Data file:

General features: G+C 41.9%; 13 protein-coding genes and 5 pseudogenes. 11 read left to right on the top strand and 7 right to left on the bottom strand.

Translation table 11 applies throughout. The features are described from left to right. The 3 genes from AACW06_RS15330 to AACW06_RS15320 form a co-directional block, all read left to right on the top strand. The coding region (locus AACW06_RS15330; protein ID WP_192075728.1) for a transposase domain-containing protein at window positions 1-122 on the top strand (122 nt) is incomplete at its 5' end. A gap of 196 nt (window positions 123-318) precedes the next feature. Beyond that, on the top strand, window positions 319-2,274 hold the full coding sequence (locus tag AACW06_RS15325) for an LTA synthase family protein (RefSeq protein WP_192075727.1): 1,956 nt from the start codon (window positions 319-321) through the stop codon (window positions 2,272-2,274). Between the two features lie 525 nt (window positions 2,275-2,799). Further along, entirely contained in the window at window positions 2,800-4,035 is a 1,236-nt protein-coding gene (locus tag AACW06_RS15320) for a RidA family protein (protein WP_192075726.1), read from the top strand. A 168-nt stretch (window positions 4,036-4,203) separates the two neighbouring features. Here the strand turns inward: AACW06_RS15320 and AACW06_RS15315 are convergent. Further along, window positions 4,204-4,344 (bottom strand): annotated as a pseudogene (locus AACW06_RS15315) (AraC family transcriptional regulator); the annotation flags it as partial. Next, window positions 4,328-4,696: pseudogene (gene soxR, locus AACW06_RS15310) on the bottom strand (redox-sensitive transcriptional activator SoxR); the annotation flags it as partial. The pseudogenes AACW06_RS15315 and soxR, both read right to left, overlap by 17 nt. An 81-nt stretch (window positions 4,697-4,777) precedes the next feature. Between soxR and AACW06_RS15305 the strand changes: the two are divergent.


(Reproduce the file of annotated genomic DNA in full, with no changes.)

General features: G+C 41.9%; 13 protein-coding genes and 5 pseudogenes. 11 read left to right on the top strand and 7 right to left on the bottom strand.

Translation table 11 applies throughout. The features are described from left to right. The 3 genes from AACW06_RS15330 to AACW06_RS15320 form a co-directional block, all read left to right on the top strand. The coding region (locus AACW06_RS15330; protein ID WP_192075728.1) for a transposase domain-containing protein at window positions 1-122 on the top strand (122 nt) is incomplete at its 5' end. A gap of 196 nt (window positions 123-318) precedes the next feature. Beyond that, on the top strand, window positions 319-2,274 hold the full coding sequence (locus tag AACW06_RS15325) for an LTA synthase family protein (RefSeq protein WP_192075727.1): 1,956 nt from the start codon (window positions 319-321) through the stop codon (window positions 2,272-2,274). Between the two features lie 525 nt (window positions 2,275-2,799). Further along, entirely contained in the window at window positions 2,800-4,035 is a 1,236-nt protein-coding gene (locus tag AACW06_RS15320) for a RidA family protein (protein WP_192075726.1), read from the top strand. A 168-nt stretch (window positions 4,036-4,203) separates the two neighbouring features. Here the strand turns inward: AACW06_RS15320 and AACW06_RS15315 are convergent. Further along, window positions 4,204-4,344 (bottom strand): annotated as a pseudogene (locus AACW06_RS15315) (AraC family transcriptional regulator); the annotation flags it as partial. Next, window positions 4,328-4,696: pseudogene (gene soxR, locus AACW06_RS15310) on the bottom strand (redox-sensitive transcriptional activator SoxR); the annotation flags it as partial. The pseudogenes AACW06_RS15315 and soxR, both read right to left, overlap by 17 nt. An 81-nt stretch (window positions 4,697-4,777) precedes the next feature. Between soxR and AACW06_RS15305 the strand changes: the two are divergent.